Himachal Roadways: Time for a turnaround – 1


By: Manish Verma

Most of us have taken a ride in HRTC (Himachal Roadways Transport Corporation) buses many times and have our own experiences to tell. There are complaint and feedback boxes in these buses that are seldom used. Even a mobile number of the Transport minister is explicitly mentioned, but I wonder if they ever get some suggestions? And if they do get, then why doesn’t it reflect in their service.

I am a regular commuter in HRTC inter-state buses, especially in night services on long routes like Delhi-Shimla. So, this time around, when I was travelling from Delhi to Shimla, I tried to jot down my dispassionate thoughts about this. Despite my serious efforts to be precise what I came up with was a pretty drawn out piece of writing. So I am presenting it in two parts. First I’ve discussed what has changed so far and in the second I’ve talked about what has to be changed. I hope others will also make contributions and then may be we can forward our suggestions to Mr G S Bali, the Transport Minister, who needs them most.

There is no doubt that HRTC has come a long way in improving connectivity to the remotest corners in the state. It has successfully performed its responsibility of universal service obligation and welfare state. Following are some operational statistics about HRTC (Courtesy: http://himachal.nic.in/hrtc/):

As compared to 1974, when the Corporation was formed, the total number of routes operated by HRTC has increased five times to 1733 (in 2000-01) and the fleet strength has more then doubled to 1728 (2000-2001). The total live coverage has also increased 5 times to 1495.14 (in lakh km) in 2005-06 from 303.29(1974-75). Accidents per lakh km has halved from 0.17 (1974-75) to 0.08 (2005-2006). The KMPL (km per litre) has increased from 2.90 (1975-74) to 3.65 (2005-2006). The fleet utilisation, in 1974-75 was 79.8% whereas it has increased to 98% in 2005-2006. Computerisation in HRTC was started in 1994 by installing one Server along with five terminals at Head Office. At present the computerisation in HRTC has percolated to all the levels. Recently, HRTC started a courier service to earn additional revenue through its buses. Overall, the coverage has improved considerably along with operational efficiency and, in non-existence of alternatives like railways, HRTC has become the lifeline of the state.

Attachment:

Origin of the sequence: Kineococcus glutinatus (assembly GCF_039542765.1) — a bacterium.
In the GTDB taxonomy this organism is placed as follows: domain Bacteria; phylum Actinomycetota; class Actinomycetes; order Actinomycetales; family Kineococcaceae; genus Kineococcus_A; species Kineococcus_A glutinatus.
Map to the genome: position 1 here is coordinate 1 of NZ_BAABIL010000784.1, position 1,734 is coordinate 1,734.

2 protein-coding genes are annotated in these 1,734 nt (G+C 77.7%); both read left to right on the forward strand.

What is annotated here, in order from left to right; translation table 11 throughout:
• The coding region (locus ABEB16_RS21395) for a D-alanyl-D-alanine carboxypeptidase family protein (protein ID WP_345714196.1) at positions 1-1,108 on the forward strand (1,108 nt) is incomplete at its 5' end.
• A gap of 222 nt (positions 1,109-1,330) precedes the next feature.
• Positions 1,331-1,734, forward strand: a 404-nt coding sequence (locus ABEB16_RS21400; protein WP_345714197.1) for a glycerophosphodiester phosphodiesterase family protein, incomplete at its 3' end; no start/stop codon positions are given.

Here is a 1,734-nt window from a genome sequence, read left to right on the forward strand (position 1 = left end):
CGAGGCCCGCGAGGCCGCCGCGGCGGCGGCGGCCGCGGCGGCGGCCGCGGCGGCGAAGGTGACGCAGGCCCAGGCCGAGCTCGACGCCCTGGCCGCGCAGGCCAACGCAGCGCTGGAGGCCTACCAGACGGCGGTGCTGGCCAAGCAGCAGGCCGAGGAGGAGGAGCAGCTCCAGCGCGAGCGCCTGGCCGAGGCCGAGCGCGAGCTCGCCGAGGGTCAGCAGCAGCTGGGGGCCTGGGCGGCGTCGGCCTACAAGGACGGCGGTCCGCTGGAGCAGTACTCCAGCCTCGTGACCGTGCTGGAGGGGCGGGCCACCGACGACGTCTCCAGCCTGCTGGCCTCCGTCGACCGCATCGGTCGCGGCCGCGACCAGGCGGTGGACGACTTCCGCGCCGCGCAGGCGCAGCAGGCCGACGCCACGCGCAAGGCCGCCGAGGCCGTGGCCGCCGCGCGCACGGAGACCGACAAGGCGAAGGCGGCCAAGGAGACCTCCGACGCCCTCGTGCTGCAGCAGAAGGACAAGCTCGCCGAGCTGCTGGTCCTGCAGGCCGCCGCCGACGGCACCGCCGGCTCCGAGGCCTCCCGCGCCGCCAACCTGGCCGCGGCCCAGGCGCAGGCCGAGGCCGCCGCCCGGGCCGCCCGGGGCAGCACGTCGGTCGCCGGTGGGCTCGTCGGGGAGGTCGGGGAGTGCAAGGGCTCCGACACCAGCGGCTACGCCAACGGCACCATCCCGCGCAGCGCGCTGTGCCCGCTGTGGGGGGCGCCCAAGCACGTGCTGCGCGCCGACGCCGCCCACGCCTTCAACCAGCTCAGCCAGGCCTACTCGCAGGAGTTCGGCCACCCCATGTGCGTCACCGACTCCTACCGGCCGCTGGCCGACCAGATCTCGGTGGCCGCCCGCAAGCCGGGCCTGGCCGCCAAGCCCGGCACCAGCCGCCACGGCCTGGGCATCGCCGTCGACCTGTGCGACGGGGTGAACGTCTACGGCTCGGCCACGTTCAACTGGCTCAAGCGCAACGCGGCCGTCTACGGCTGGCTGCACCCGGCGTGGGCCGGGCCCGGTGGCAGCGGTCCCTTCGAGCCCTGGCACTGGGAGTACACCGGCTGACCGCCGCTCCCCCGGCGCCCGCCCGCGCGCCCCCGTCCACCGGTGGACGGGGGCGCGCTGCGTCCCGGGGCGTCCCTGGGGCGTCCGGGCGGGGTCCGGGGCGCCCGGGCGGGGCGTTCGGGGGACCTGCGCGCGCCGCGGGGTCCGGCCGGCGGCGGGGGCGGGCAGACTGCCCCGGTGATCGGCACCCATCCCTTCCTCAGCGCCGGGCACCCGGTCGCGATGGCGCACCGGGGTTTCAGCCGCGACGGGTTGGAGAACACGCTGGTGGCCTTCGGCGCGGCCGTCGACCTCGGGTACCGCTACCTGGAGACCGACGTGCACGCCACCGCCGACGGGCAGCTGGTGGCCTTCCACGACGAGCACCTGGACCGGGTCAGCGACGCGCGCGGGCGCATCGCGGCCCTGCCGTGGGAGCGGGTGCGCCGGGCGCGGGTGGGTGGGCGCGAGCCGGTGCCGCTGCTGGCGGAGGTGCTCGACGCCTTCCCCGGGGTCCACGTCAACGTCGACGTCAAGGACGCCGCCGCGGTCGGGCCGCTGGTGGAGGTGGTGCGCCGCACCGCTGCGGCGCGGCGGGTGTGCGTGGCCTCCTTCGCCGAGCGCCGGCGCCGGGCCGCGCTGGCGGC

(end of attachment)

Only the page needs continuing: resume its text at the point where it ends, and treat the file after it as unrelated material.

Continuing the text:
The hardship that HRTC encountered was that its operation expanded more in the far flung areas and on newly constructed kuccha roads which led to less utilization of stock, higher expenses on operation & maintenance and fewer yields in revenues. The operations are not only highly uneconomical, but also are hazardous. Benefits though accrue to the residents, mostly villagers, in terms of accessibility to normal human needs like education, health, supplies etc. But it leads to aggravation of losses to the Corporation. In the socio-economic situation that prevails in the State today, one cannot think of economics of operations as the benefits that accrue to the people by the bus services are of vital importance to the economy of these areas.

Today, HRTC caters to four distinct categories of markets. These are rural, intra-city, intra-state and inter-states. So, when we talk about HRTC incurring huge losses, we cannot talk about all of them together. Because, all of them have different characteristics, for which different approach has to be followed. For example, the questioning the HRTC’s profitability and quality of service on interstate routes is justified, where as on rural it may not be. Instead these markets should be treated separately and the problems need to be identified and tackled specifically.

As in any business, these services can be treated as different product lines being offered to customers having different preferences. The success mantra is providing customised services according to these preferences. You cannot have the same bus plying on long route in night and on rural routes in the morning (this is a strange practice followed by HRTC).

Within the state, there is not much competition for HRTC, but on busy routes like Shimla-Chandigarh-Delhi, it’s facing stiff competition. Basically, these are markets with customers having certain preferences. So, the principles of management needs to be applied here as in any commodity market. The focus of all the efforts should be to know customer better in order to improve the service and differentiate the product and create a distinct identity for it.

Next we’ll discuss about how we can show the way.

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